Page:Rise and Fall of Society.djvu/31

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Economics Versus Politics
 

The story of the American State is instructive. Its birth was most auspicious, being midwifed by a coterie of men unusually wise in the history of political institutions and committed to the safeguarding of the infant from the mistakes of its predecessors. Apparently, none of the blemishes of tradition marked the new State. It was not burdened with the inheritance of a feudal or a caste system. It did not have to live down the doctrine of "divine right" nor was it marked with the scars of conquest that had made the childhood of other States difficult. It was fed on strong stuff: Rousseau's doctrine that government derived its powers from the consent of the governed, Voltaire's freedom of speech and thought, Locke's justification of revolution, and, above all, the doctrine of inherent rights. There was no regime of status to stunt its growth. In fact, everything was de novo.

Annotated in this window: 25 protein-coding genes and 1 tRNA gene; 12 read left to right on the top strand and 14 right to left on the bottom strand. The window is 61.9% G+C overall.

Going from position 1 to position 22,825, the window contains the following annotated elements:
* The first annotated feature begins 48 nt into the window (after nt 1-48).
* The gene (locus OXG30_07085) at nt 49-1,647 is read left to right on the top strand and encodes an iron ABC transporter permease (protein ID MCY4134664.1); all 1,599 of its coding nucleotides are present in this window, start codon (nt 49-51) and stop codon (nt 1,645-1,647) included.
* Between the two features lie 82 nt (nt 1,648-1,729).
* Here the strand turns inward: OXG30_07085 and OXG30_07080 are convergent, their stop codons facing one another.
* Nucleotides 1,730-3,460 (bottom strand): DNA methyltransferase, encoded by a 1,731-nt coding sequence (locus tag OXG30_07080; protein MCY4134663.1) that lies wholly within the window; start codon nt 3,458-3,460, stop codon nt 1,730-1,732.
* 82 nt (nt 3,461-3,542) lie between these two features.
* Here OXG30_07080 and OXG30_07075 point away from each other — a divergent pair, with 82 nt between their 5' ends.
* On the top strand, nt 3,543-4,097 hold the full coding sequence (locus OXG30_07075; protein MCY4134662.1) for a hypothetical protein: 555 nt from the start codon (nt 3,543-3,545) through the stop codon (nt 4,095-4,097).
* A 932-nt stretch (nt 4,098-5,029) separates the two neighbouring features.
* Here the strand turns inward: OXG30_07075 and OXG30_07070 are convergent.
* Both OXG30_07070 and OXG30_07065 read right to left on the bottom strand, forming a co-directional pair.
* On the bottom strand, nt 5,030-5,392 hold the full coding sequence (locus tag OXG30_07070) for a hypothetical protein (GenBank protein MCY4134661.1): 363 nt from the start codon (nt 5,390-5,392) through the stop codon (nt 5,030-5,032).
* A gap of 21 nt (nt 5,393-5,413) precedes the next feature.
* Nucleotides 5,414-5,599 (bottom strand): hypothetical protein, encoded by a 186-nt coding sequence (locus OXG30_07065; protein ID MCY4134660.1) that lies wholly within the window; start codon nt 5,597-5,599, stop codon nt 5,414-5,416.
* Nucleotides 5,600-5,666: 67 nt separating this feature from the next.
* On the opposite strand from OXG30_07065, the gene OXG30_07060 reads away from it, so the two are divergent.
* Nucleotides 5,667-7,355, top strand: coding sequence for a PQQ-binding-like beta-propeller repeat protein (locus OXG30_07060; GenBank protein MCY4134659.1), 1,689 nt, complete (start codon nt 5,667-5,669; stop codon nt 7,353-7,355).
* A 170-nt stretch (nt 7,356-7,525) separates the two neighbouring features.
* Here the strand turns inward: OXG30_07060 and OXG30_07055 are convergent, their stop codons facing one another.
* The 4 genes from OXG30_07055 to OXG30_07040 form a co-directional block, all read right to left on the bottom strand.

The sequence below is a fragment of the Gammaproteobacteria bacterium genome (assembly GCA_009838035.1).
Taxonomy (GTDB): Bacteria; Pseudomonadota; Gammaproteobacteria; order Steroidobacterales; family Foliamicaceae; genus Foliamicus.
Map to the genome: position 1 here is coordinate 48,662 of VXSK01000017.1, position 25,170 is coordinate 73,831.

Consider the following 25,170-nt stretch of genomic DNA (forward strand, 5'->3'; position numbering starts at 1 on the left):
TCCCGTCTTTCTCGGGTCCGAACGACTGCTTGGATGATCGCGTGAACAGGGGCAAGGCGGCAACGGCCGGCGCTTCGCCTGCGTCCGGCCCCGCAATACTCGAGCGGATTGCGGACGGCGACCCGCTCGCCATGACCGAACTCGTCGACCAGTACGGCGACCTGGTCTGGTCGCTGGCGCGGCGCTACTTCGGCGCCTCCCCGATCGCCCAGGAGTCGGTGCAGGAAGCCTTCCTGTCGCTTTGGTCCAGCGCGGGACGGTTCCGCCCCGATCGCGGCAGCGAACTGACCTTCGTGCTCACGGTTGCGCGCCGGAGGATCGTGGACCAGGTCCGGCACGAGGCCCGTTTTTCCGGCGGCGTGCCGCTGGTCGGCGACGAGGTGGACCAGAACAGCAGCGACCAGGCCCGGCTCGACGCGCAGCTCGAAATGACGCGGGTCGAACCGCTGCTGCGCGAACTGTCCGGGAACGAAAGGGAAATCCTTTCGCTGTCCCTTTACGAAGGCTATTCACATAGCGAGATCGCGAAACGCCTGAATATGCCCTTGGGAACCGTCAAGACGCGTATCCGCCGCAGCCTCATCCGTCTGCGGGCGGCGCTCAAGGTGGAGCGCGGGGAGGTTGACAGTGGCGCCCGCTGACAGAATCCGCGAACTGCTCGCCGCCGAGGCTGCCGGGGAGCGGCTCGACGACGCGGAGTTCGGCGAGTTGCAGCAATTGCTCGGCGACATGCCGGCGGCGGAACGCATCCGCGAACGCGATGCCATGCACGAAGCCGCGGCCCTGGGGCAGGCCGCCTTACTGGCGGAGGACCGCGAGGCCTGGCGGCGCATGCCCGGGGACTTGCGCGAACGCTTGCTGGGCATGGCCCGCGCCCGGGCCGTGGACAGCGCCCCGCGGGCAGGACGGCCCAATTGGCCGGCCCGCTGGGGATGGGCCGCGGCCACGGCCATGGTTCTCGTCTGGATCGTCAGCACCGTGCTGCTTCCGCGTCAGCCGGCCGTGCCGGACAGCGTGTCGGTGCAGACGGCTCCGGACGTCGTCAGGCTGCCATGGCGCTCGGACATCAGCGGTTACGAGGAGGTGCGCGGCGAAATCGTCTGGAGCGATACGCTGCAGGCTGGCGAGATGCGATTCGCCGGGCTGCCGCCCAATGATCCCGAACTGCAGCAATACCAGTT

Every precautionary measure known to political science was taken to prevent the new American State from acquiring the self-destructive habit of every State known to history, that of interfering with man's pursuit of happiness. The people were to be left alone, to work out their individual destinies with whatever capacities nature had endowed them. Toward that end, the State was surrounded with a number of ingenious prohibitions and limitations. Not only were its functions clearly defined, but any inclination to go beyond bounds was presumably restrained by a tripartite division of authority, while most of the interventionary powers which the State employs were reserved for the authorities closer to the governed and therefore more amenable to their will; by the divisive principle of imperium in imperio it was forever, presumably, deprived of the monopoly position necessary to a State on the rampage. Better yet, it was condemned to get along on a meager purse; its powers of tax-

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